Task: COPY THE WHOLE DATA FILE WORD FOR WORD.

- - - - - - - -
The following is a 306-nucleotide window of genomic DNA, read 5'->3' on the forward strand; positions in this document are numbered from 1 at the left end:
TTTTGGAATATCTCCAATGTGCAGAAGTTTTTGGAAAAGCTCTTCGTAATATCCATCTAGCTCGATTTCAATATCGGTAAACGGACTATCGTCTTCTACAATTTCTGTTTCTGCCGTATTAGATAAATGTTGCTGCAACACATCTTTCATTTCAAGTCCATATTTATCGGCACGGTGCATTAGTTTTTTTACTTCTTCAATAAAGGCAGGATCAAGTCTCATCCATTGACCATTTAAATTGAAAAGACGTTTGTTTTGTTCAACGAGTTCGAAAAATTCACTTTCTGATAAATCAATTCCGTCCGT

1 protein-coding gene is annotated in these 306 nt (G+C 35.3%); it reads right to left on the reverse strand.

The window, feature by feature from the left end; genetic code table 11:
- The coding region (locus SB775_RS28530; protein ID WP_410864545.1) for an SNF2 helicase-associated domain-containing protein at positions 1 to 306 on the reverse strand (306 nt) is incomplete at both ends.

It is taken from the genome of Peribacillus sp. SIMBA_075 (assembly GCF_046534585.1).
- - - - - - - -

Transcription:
The following is a 306-nucleotide window of genomic DNA, read 5'->3' on the forward strand; positions in this document are numbered from 1 at the left end:
TTTTGGAATATCTCCAATGTGCAGAAGTTTTTGGAAAAGCTCTTCGTAATATCCATCTAGCTCGATTTCAATATCGGTAAACGGACTATCGTCTTCTACAATTTCTGTTTCTGCCGTATTAGATAAATGTTGCTGCAACACATCTTTCATTTCAAGTCCATATTTATCGGCACGGTGCATTAGTTTTTTTACTTCTTCAATAAAGGCAGGATCAAGTCTCATCCATTGACCATTTAAATTGAAAAGACGTTTGTTTTGTTCAACGAGTTCGAAAAATTCACTTTCTGATAAATCAATTCCGTCCGT

1 protein-coding gene is annotated in these 306 nt (G+C 35.3%); it reads right to left on the reverse strand.

The window, feature by feature from the left end; genetic code table 11:
- The coding region (locus SB775_RS28530; protein ID WP_410864545.1) for an SNF2 helicase-associated domain-containing protein at positions 1 to 306 on the reverse strand (306 nt) is incomplete at both ends.

It is taken from the genome of Peribacillus sp. SIMBA_075 (assembly GCF_046534585.1).